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FSLRC: What to Expect?

Published on Wed, Apr 27,2011 | 19:31, Updated at Wed, Apr 27 at 20:31Source : Moneycontrol.com 

By: Tejesh Chitlangi – Senior Associate, Finsec Law Advisors

Financial Sector Legislative Reforms Commission (FSLRC) was notified by the Government on March 24, 2011 pursuant to an announcement made by the Finance Minister in the 2010-11 Budget. FSLRC has been mandated to rewrite and clean up the financial sector laws, including subordinate legislations so as to bring them in harmony with the requirements of India’s fast growing financial sector.

A need to formulate such a body was long felt as most of the laws were created in an era wherein the financial markets, players and their needs were completely different. Multiplicity of Acts/Rules/Regulations and large number of amendments made from time to time have increased the ambiguity and complexity of the system. Many of the laws/provisions have become redundant or their application conflicts with other laws, fight economics and lack practicality. As the legal framework currently stands, many of the provisions lead to absurd and perplexing interpretations which ultimately lead to greater non-compliances and more litigations. Hence the FSLRC has been mooted to remove ambiguity, regulatory gaps and overlaps between various legislations, make them dynamic and co-exist.

This Article analyses some of the key terms of reference of FSLRC (stated below) as notified vide March 24, 2011 Ministry of Finance notification and few important areas requiring relook and corrective actions:

1) Examine the need for re-statement of the law and immediate repeal of any out-dated legislation on the basis of judicial decisions and policy shifts in the last two decades of the financial sector post-liberalisation.

For instance, FSLRC should take a relook and recommend changes in certain key provisions like Section 13 of the Securities Contracts (Regulation) Act, 1956 (“SCRA”) which enables the Government and SEBI to prohibit certain contracts in securities by notifying them as illegal. The Government had decades back banned forward transactions and options in securities (other than spot delivery transactions and exchange traded and settled derivatives) considering them to be speculative in nature by way of a circular in 1969 (replaced by a 2000 circular continuing the prohibition).This reflects a law which was introduced in a completely different era and its application in present context is a blatant example of bad application of an archaic law. If speculation was such a bad word then the stock exchanges should have been the first on agenda to be closed down. On the other hand, the pre-emptive rights in form of call/put options/ROFRs which are genuine and internationally accepted clauses in commercial agreements are being targeted in guise of section 13 of SCRA. The recent Cairn-Vedanta arrangement being one of such victims.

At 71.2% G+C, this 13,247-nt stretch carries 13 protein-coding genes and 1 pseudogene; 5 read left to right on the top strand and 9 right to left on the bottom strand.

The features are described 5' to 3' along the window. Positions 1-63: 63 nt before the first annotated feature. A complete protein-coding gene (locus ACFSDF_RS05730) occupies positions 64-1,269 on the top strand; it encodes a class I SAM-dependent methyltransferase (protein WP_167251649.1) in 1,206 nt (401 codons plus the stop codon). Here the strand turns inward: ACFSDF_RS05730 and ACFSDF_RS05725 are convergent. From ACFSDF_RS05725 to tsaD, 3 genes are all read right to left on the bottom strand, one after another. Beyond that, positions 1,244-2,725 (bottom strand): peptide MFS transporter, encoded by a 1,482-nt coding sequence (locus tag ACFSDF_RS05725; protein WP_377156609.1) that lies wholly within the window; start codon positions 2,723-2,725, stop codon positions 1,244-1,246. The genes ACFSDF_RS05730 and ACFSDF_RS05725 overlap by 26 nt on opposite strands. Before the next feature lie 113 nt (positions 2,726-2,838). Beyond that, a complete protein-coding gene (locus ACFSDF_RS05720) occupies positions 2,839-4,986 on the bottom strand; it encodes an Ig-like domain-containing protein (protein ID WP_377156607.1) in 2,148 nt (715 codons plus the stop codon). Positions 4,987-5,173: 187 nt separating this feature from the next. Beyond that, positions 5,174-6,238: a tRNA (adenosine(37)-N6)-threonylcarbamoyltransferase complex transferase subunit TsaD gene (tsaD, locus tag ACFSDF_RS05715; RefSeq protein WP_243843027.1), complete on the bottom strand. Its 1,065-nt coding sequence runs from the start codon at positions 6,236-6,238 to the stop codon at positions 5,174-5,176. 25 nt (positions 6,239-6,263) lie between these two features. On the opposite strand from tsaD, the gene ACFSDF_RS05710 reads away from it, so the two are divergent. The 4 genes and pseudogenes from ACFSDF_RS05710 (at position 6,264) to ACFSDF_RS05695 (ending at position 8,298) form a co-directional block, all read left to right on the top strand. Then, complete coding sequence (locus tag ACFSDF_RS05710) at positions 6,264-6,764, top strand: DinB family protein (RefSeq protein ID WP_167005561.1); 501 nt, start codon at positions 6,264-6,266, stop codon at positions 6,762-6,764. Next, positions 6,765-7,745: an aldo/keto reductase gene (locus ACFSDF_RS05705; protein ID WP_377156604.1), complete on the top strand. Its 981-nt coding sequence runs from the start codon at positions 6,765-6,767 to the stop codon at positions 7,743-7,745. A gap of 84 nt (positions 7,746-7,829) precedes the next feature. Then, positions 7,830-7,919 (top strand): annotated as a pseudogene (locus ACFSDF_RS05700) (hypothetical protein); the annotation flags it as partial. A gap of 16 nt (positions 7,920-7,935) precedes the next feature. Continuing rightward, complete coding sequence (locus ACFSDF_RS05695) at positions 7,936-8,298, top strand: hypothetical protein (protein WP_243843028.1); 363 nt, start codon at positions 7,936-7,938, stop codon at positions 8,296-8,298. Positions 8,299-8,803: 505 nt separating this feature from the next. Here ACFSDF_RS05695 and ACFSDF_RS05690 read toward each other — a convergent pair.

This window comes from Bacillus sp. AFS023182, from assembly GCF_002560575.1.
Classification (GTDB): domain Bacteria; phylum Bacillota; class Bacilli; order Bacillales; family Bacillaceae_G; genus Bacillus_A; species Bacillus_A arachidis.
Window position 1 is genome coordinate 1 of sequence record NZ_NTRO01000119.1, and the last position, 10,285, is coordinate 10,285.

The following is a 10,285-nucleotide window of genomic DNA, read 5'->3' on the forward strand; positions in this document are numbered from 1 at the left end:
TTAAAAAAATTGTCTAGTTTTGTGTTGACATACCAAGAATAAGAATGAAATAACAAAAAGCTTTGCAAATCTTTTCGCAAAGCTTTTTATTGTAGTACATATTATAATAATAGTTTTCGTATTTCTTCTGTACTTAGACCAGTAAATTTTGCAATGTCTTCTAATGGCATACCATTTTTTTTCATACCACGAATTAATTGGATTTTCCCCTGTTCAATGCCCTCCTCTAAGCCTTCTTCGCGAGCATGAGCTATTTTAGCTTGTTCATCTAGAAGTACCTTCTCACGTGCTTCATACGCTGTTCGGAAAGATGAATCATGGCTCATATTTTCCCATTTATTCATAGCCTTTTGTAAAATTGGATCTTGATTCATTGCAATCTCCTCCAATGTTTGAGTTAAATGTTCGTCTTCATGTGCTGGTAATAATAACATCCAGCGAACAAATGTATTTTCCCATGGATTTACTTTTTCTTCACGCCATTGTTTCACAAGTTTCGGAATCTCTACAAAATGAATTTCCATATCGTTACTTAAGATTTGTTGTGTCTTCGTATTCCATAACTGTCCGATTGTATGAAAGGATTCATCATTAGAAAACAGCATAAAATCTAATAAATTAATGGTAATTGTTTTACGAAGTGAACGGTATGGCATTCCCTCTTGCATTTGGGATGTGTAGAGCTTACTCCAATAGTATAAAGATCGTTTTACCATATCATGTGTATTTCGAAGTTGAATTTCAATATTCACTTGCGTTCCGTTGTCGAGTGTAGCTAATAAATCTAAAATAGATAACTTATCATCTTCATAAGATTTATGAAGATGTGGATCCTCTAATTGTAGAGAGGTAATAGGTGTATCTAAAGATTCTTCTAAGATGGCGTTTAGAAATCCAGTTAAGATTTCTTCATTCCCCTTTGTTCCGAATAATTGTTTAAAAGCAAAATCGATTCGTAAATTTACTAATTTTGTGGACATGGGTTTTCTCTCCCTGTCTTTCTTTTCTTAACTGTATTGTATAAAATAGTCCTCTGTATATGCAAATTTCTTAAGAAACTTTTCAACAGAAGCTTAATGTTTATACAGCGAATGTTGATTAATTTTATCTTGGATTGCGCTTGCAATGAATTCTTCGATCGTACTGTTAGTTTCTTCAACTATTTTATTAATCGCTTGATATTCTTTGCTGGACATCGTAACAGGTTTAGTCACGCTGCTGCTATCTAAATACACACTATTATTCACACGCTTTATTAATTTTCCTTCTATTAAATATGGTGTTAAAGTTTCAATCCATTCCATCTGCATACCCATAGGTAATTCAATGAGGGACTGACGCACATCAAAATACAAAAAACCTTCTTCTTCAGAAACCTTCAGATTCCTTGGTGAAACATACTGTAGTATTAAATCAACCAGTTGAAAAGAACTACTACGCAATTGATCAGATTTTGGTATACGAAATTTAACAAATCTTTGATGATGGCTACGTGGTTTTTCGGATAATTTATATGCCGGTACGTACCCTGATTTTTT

Another contentious area for FSLRC to examine is the Securities Contracts (Regulation) (Manner of Increasing and Maintaining Public Shareholding in Recognized Stock Exchanges) Regulation, 2006 (“MIMPS”). The same has been criticized as being the live example of an exercise of power in excess of the one delegated to the regulator under SCRA. In addition, it creates undue hardships on new players to enter the exchange field and thereby encourages monopoly. This is unacceptable in today’s liberalized Indian economy aspiring to shift from the “developing” status to being termed as “developed”.SCRA authorizes SEBI to prescribe the ‘manner’ in which 51% shares in a stock exchange are to be held by non-brokers. SEBI under MIMPS in addition to providing for this manner has also restricted ownership in exchanges to 5% (15% in specified cases) for a person along with those acting in concert. Above all, MIMPS is not even applicable to exchanges which have undergone corporatisation and demutualisation. Such delegated legislation which is in violation of the parent law i.e. SCRA needs to be re-examined.

2) Examine prescription of parameters for invocation of emergency powers where regulatory action may be taken on ex parte basis.

Ex-parte orders have to be passed only in such rare circumstances wherein there is an immediate need to discontinue the continuing harm caused to the investors. Such actions should not be taken on the whims and fancies of the Regulators. One of the regulators has recently faced criticism for passing ex-parte orders without complying with the principles of natural justice. Furthermore, allegations are always made that post decisional hearings tend to be biased and ineffective. Practical criteria and guidelines need to be stated in black and white so that there is no misuse of regulatory powers.

3) Examine the interplay of exchange controls under FEMA and FDI Policy with other regulatory regimes within the financial sector.